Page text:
Introduction: Methylphenidate is a psychostimulant drug used to treat fatigue in patients with advanced cancer, for which there is no gold standard of treatment.
Objective: To explore the efficacy of methylphenidate in the relief of fatigue in patients with advanced cancer.
Materials and methods: A randomised double-blind placebo-controlled multicentre clinical trial, stratified according to the intensity of fatigue. The treatment was considered effective if the improvement in mean fatigue intensity between baseline values and day 6 was significantly higher in the methylphenidate group than in the placebo group. The responses were measured using the Edmonton Symptoms Assessment System (ESAS) and the Functional Assessment of Cancer Therapy-Fatigue (FACT-F) scales.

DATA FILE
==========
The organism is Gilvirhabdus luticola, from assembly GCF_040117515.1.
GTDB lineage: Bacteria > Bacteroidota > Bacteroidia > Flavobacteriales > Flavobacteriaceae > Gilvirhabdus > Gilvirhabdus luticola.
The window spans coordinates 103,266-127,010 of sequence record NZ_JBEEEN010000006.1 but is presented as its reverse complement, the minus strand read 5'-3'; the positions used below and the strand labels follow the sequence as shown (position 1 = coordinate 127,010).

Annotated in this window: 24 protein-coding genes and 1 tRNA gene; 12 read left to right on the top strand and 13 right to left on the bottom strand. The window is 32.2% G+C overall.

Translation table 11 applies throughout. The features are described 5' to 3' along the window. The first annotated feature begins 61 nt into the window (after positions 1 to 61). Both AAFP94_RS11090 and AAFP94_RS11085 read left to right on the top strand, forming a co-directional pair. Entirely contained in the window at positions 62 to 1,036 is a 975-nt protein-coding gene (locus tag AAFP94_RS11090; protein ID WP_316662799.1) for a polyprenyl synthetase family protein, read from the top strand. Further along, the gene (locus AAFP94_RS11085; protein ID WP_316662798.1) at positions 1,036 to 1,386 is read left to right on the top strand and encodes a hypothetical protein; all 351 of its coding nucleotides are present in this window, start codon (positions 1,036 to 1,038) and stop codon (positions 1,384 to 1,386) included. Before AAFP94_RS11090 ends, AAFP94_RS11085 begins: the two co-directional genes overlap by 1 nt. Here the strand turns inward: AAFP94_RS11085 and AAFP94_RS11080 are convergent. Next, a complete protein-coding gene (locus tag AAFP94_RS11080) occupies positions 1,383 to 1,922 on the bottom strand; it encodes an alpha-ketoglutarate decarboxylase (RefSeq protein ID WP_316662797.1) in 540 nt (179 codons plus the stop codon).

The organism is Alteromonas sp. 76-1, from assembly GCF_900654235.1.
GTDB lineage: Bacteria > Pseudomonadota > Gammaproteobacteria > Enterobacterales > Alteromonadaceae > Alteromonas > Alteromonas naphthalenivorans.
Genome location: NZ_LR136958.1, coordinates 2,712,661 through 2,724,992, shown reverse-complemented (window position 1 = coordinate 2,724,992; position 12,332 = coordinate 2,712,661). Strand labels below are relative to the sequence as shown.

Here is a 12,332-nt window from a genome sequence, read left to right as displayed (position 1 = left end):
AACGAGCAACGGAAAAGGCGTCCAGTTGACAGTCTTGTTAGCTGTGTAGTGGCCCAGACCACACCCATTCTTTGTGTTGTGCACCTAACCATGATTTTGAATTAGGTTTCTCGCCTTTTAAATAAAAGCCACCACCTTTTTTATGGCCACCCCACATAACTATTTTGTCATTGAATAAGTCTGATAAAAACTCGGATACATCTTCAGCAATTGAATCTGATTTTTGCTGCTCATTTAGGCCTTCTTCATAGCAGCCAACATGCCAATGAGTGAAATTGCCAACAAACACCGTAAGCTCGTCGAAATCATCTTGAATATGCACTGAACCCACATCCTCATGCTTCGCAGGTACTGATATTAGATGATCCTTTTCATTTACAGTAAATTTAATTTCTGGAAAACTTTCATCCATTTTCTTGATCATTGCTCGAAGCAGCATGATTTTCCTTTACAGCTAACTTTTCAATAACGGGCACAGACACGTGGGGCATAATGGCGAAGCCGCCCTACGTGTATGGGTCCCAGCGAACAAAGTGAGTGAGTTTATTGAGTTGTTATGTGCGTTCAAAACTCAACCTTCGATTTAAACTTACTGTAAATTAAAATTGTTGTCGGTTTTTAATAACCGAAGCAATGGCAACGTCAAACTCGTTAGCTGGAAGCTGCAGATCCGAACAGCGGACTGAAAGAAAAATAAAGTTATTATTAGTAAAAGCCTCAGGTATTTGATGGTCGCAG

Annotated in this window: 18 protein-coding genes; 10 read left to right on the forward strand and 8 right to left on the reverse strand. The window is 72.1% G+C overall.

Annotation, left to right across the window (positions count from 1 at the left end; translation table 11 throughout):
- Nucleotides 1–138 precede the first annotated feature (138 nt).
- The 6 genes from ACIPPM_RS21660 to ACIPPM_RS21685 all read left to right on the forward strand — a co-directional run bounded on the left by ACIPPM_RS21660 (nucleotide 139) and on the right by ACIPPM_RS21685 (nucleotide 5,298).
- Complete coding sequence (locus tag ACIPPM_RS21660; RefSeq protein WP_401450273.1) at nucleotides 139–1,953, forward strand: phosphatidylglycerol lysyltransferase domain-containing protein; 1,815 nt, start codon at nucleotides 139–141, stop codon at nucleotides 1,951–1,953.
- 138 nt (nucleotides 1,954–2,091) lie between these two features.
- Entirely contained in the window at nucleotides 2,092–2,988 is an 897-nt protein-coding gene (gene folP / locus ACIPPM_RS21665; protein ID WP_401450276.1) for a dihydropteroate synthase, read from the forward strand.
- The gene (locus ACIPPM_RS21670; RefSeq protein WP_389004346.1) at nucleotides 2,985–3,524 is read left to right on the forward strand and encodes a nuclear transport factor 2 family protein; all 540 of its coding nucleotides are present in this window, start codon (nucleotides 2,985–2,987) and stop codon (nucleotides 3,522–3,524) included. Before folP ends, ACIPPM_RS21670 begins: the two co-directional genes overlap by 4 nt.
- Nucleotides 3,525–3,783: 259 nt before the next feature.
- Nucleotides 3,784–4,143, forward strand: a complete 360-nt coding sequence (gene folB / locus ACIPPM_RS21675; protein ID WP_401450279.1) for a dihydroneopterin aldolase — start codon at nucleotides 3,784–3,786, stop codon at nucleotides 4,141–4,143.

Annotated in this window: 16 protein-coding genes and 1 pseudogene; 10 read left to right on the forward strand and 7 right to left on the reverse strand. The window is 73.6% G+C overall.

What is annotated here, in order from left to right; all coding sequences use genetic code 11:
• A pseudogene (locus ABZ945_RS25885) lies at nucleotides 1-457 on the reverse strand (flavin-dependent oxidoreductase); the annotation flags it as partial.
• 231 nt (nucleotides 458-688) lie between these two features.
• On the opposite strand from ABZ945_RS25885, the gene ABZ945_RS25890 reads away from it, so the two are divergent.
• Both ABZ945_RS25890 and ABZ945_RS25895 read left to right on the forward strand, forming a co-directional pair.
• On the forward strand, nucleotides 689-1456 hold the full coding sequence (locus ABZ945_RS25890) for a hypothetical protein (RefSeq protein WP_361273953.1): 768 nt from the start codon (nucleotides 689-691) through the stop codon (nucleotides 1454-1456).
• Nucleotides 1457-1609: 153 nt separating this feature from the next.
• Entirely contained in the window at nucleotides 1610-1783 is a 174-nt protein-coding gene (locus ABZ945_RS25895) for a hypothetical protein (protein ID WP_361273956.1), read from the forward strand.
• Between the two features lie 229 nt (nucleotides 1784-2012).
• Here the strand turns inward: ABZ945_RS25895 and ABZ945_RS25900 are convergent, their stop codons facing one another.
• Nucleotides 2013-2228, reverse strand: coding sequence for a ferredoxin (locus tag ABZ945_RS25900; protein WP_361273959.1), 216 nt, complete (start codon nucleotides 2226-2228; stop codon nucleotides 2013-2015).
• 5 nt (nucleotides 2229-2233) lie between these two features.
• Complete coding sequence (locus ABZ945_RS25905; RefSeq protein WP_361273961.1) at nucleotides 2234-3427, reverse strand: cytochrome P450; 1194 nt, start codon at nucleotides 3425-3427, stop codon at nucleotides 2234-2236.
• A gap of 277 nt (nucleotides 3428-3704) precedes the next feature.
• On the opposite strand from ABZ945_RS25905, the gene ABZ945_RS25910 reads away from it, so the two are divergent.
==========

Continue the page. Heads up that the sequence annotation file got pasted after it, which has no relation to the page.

Results: 35 patients received placebo and 42 patients received methylphenidate. The populations of both groups were homogeneous. Patients receiving methylphenidate did not exhibit statistically significant improvement of fatigue in comparison to patients receiving placebo (p=0.52). The mean improvement of fatigue (ESAS) on day 6 was -1.9 (±2.5) in the placebo group, and -2.3 (±2.6) in the methylphenidate group (p=0.52). The results obtained with the FACT-F were congruent with those obtained by the ESAS. The responses in patients with severe fatigue were -2.4 (±2.9) in the placebo group and -3.4 (±2.5) in the methylphenidate group; the difference was not statistically significant (p=0.3).
Conclusion: Methylphenidate was not more efficient than placebo to treat cancer-related fatigue. Fatigue improved significantly after 3 days of treatment and was stabilised on day 6, both with placebo and methylphenidate. The side effects of methylphenidate were mild and infrequent.
Trial registration number: EudraCT Registry (2008-002171-27).